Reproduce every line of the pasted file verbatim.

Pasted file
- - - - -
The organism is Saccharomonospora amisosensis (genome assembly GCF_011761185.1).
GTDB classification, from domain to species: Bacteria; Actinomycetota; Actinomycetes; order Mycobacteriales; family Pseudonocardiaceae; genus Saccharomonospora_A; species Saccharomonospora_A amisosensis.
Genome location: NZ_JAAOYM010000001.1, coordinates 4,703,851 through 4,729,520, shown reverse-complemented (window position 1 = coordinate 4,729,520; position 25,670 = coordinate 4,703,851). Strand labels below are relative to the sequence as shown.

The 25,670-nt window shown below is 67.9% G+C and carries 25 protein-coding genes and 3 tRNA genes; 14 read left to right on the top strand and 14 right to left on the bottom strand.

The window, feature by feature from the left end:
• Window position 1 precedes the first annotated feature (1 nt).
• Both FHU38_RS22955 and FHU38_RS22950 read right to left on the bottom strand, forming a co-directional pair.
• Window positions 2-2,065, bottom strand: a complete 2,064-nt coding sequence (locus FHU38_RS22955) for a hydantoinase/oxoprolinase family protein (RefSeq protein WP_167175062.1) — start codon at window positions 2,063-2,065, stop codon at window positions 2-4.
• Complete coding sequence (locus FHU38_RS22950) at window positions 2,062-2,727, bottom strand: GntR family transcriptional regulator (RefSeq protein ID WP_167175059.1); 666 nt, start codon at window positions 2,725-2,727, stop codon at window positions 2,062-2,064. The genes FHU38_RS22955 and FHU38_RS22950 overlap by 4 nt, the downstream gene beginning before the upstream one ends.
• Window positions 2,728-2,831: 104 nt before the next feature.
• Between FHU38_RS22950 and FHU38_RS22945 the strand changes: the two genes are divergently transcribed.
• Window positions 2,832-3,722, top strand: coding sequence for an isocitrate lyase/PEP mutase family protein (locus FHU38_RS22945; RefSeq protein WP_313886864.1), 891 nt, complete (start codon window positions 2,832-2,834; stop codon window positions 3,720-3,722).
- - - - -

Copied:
The organism is Saccharomonospora amisosensis (genome assembly GCF_011761185.1).
GTDB classification, from domain to species: Bacteria; Actinomycetota; Actinomycetes; order Mycobacteriales; family Pseudonocardiaceae; genus Saccharomonospora_A; species Saccharomonospora_A amisosensis.
Genome location: NZ_JAAOYM010000001.1, coordinates 4,703,851 through 4,729,520, shown reverse-complemented (window position 1 = coordinate 4,729,520; position 25,670 = coordinate 4,703,851). Strand labels below are relative to the sequence as shown.

The 25,670-nt window shown below is 67.9% G+C and carries 25 protein-coding genes and 3 tRNA genes; 14 read left to right on the top strand and 14 right to left on the bottom strand.

The window, feature by feature from the left end:
• Window position 1 precedes the first annotated feature (1 nt).
• Both FHU38_RS22955 and FHU38_RS22950 read right to left on the bottom strand, forming a co-directional pair.
• Window positions 2-2,065, bottom strand: a complete 2,064-nt coding sequence (locus FHU38_RS22955) for a hydantoinase/oxoprolinase family protein (RefSeq protein WP_167175062.1) — start codon at window positions 2,063-2,065, stop codon at window positions 2-4.
• Complete coding sequence (locus FHU38_RS22950) at window positions 2,062-2,727, bottom strand: GntR family transcriptional regulator (RefSeq protein ID WP_167175059.1); 666 nt, start codon at window positions 2,725-2,727, stop codon at window positions 2,062-2,064. The genes FHU38_RS22955 and FHU38_RS22950 overlap by 4 nt, the downstream gene beginning before the upstream one ends.
• Window positions 2,728-2,831: 104 nt before the next feature.
• Between FHU38_RS22950 and FHU38_RS22945 the strand changes: the two genes are divergently transcribed.
• Window positions 2,832-3,722, top strand: coding sequence for an isocitrate lyase/PEP mutase family protein (locus FHU38_RS22945; RefSeq protein WP_313886864.1), 891 nt, complete (start codon window positions 2,832-2,834; stop codon window positions 3,720-3,722).